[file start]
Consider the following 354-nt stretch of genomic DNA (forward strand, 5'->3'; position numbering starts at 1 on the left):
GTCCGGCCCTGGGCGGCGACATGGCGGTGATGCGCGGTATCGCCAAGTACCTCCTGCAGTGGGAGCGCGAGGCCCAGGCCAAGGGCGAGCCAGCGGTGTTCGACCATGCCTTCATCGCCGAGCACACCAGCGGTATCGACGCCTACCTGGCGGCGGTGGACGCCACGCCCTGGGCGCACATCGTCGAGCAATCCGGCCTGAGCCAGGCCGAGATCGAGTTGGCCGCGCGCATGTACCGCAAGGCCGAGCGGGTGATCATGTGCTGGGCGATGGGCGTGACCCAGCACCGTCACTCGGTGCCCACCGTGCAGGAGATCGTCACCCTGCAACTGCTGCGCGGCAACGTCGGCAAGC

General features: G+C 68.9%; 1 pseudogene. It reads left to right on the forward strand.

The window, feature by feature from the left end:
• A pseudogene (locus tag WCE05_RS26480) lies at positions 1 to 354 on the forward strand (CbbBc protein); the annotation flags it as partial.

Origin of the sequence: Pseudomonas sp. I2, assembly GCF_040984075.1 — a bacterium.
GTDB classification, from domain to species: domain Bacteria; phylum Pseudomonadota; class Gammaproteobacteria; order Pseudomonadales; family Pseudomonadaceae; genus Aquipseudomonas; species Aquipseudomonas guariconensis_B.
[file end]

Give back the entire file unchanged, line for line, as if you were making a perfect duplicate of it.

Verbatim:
Consider the following 354-nt stretch of genomic DNA (forward strand, 5'->3'; position numbering starts at 1 on the left):
GTCCGGCCCTGGGCGGCGACATGGCGGTGATGCGCGGTATCGCCAAGTACCTCCTGCAGTGGGAGCGCGAGGCCCAGGCCAAGGGCGAGCCAGCGGTGTTCGACCATGCCTTCATCGCCGAGCACACCAGCGGTATCGACGCCTACCTGGCGGCGGTGGACGCCACGCCCTGGGCGCACATCGTCGAGCAATCCGGCCTGAGCCAGGCCGAGATCGAGTTGGCCGCGCGCATGTACCGCAAGGCCGAGCGGGTGATCATGTGCTGGGCGATGGGCGTGACCCAGCACCGTCACTCGGTGCCCACCGTGCAGGAGATCGTCACCCTGCAACTGCTGCGCGGCAACGTCGGCAAGC

General features: G+C 68.9%; 1 pseudogene. It reads left to right on the forward strand.

The window, feature by feature from the left end:
• A pseudogene (locus tag WCE05_RS26480) lies at positions 1 to 354 on the forward strand (CbbBc protein); the annotation flags it as partial.

Origin of the sequence: Pseudomonas sp. I2, assembly GCF_040984075.1 — a bacterium.
GTDB classification, from domain to species: domain Bacteria; phylum Pseudomonadota; class Gammaproteobacteria; order Pseudomonadales; family Pseudomonadaceae; genus Aquipseudomonas; species Aquipseudomonas guariconensis_B.